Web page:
The Rolling Stones in Mono, Part One: Introduction and First Thoughts

With thanks to Laura Astley, Kate and George Astley, and Mum and Dad

In 2014 Apple/EMI released, to great acclaim, The Beatles in Mono boxed set on vinyl (fully five years after the CD equivalent). Here, at long last, was the Beatles done properly: remastered directly from analogue sources, pressed on high quality 180gm virgin vinyl, and housed in beautifully reproduced (down to the finest detail) replicas of the original LP sleeves and labels. The box is, if I may say so, vinyl porn of the highest quality and one of the jewels of my collection. It was inevitable, really, that the box would be joined by similar sets from those other artists who complete the great triumvirate of sixties pop. Sure enough, Columbia issued Bob Dylan – The Original Mono Recordings shortly after the Beatles set first appeared on CD. (Of course, I had to have that one, too – my favourite purchase of 2016.)

Now it’s the Rolling Stones’ turn to have their monaural masters collected and boxed. Released in September 2016, The Rolling Stones in Mono is a numbered, limited-edition 16xLP set comprising most (but by no means all) of the group’s 1960s studio recordings up to Let It Bleed. It comes housed in a flip-top box which is white like the Beatles and Dylan sets, and has a large glossy booklet with unpublished photos and an essay by David Fricke. The albums have been remastered by Bob Ludwig from digital transfers of, where possible, the original masters. Lacquer cutting for vinyl pressings took place at Abbey Road Studios and was performed by Alex Wharton and Sean Magee. (As a welcome bonus, it comes with a download card for a digital copy.)

Unlike the Beatles box, which stuck to the UK Parlophone discography, The Rolling Stones in Mono comprises a mixture of UK Decca and US London releases, meaning two different versions of Out of Our Heads and Aftermath, as well the US compilations 12×5, December’s Children (and Everybody’s) and Flowers. This entails a fair degree of overlap, with some songs appearing more than twice. Also unlike the Beatles’ set (which included only dedicated mono mixes) both Beggars Banquet and Let It Bleed are (‘Sympathy For The Devil’ aside) folded down from their respective stereo mixes. Whether the decision to include all this was done for artistic reasons, or economic ones, remains open to question. We shall see.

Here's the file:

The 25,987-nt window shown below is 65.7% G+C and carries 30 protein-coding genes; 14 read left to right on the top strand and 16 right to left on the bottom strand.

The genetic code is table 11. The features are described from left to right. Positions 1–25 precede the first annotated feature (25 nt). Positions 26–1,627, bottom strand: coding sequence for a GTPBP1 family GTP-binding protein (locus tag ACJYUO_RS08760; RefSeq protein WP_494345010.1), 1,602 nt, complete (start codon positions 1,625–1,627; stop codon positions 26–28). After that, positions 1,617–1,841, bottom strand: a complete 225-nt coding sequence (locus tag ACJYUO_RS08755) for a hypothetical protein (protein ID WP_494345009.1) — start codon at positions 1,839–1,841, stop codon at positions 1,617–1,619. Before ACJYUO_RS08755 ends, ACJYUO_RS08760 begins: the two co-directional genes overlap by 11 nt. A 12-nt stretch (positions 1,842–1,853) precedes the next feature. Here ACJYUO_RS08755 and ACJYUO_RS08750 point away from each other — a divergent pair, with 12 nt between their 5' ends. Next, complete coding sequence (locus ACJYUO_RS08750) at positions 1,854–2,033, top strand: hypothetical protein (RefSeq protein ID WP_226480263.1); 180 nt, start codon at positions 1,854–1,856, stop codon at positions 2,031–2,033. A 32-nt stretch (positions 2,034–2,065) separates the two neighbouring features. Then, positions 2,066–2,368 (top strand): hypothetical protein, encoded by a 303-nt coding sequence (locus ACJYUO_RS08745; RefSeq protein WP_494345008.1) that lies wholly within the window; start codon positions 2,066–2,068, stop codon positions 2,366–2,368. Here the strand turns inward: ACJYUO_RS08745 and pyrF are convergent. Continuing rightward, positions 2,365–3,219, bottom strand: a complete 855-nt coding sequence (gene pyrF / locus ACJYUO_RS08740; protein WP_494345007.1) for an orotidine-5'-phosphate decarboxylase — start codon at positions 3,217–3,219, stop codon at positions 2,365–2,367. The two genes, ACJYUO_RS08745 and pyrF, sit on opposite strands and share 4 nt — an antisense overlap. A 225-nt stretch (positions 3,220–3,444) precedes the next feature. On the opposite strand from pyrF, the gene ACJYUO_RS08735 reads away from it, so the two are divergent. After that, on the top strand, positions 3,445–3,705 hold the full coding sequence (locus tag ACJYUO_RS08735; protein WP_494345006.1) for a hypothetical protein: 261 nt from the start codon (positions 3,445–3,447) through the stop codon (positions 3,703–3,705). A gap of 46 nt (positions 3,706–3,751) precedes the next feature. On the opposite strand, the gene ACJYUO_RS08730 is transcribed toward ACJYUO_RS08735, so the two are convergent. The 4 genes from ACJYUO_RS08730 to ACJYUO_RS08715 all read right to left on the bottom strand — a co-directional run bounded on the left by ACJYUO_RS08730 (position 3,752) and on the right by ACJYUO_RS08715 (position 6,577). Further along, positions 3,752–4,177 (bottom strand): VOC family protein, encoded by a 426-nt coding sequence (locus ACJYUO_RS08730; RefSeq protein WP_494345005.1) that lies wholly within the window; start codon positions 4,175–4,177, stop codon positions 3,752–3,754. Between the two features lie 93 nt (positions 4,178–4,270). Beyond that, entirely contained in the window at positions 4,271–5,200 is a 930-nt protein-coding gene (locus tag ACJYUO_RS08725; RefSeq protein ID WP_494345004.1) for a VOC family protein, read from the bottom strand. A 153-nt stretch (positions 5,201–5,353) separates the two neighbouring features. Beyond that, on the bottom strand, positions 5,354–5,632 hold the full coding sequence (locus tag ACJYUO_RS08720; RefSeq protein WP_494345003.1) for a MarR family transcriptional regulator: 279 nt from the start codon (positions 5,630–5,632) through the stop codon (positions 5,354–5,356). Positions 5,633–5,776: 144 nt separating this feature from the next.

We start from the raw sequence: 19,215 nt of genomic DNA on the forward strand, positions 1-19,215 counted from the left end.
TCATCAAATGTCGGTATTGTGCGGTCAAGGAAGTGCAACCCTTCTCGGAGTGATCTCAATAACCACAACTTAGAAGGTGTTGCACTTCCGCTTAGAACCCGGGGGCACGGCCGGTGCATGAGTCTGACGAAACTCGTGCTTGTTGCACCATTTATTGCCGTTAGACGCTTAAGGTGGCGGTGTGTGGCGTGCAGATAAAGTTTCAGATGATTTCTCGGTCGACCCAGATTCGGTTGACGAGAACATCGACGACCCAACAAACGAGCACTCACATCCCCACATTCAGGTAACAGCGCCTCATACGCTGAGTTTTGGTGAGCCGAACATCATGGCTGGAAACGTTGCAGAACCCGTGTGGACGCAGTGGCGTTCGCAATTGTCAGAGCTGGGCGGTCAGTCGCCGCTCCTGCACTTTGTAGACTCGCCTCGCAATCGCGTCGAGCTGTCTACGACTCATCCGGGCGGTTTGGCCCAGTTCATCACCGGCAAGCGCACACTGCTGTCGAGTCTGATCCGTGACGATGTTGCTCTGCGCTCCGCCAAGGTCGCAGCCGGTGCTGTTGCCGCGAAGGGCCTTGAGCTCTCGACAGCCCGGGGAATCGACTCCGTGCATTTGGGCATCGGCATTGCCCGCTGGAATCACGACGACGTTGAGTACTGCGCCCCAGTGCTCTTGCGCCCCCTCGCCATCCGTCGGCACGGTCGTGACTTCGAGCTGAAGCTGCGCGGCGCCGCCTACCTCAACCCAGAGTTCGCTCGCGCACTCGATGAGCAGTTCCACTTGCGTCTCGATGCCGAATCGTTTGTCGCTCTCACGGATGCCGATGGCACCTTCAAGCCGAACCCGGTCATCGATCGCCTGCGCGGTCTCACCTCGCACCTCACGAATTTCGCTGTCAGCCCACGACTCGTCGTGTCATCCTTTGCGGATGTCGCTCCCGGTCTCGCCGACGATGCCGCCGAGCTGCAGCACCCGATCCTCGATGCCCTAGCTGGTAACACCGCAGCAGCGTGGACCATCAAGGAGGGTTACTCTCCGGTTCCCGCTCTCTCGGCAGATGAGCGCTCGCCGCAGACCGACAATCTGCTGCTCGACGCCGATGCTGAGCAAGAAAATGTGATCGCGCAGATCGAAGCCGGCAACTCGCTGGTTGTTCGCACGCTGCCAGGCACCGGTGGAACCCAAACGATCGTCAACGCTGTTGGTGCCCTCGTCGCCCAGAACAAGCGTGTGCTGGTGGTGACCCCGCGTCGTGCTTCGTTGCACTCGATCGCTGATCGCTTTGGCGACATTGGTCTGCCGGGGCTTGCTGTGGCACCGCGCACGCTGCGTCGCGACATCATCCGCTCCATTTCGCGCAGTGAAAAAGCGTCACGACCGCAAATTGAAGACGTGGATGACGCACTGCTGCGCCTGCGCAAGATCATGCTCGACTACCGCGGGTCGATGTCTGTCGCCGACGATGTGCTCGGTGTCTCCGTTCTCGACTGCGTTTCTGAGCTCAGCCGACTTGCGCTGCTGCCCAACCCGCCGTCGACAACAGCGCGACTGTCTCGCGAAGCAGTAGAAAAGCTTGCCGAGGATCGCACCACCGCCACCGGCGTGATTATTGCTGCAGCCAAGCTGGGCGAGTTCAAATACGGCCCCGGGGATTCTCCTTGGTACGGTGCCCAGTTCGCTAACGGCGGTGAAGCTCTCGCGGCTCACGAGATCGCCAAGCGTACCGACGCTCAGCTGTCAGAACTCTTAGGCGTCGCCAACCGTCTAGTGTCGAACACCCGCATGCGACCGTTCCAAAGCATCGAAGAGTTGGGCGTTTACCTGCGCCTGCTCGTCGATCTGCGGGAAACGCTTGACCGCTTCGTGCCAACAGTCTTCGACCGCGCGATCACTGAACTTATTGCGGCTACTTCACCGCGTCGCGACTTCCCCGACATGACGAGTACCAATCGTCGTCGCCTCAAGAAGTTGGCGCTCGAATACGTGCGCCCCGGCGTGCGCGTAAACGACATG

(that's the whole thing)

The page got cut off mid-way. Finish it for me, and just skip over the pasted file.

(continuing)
What makes me suspicious is the fact that the Stones’ back-catalogue has in the past been treated appallingly, with terrible transfers and brickwalled masters regularly making it onto the market and into the hands of unsuspecting buyers. With Stones product, I mean, you never quite get the same level of quality and care you do with Beatles releases. The same holds true of this set to some degree. The box is nice, for example, but less sturdy than the Beatles box, and while The Beatles in Mono came with a hardback book of coffee-table opulence, the booklet here is more like a large glossy magazine. Criticisms could also be levelled at the covers, which don’t show the same degree of dedication to period accuracy as the Beatles release. This is particularly true of the labels, which are approximations of the original, rather than accurate replicas.

Perhaps I’m being overfussy. Unless you’re wealthy enough to own mint originals, this is undoubtedly the best way to experience the group’s sixties output in physical form. As my brother said, “it’s the Stones, man, you want the whole thing to be a bit grubbier than the Beatles”.

The ultimate flat lay

If it matters that we experience this music in mono, it is because the format dominated those glorious pop years. Stereo was still largely an audiophile’s format, confined to classical music and sound-effects records designed to show-off one’s ‘hi-fidelity’ system. The kids listened in mono, as the music of that dazzling decade blasted from the single speakers of portable record players, transistor radios, televisions, and jukeboxes. For this reason, the musicians of that era generally put far more care into mono mixes. The stereo mixes were an afterthought, often left to second or third engineers to rush out in crude, clumsy form. Sets like these are therefore the closest one can get in the 21st century to hearing the music of The Beatles, Bob Dylan and The Rolling Stones with something approaching the power and impact they possessed for those listeners lucky enough to have experienced this music as it happened.

Thanks to the unbelievable generosity of my nearest and dearest at Christmas, I was able to purchase The Rolling Stones in Mono shortly after the new year began. While I had already heard the music on the Beatles and Dylan boxes in one form or another, most of the music included here is entirely new to me. Urged by an online friend to write reviews of its contents for a Facebook group, I thought it might be interesting to explore the music of the Rolling Stones here, album by album, on this new blog I’ve created for vinyl-related posts.


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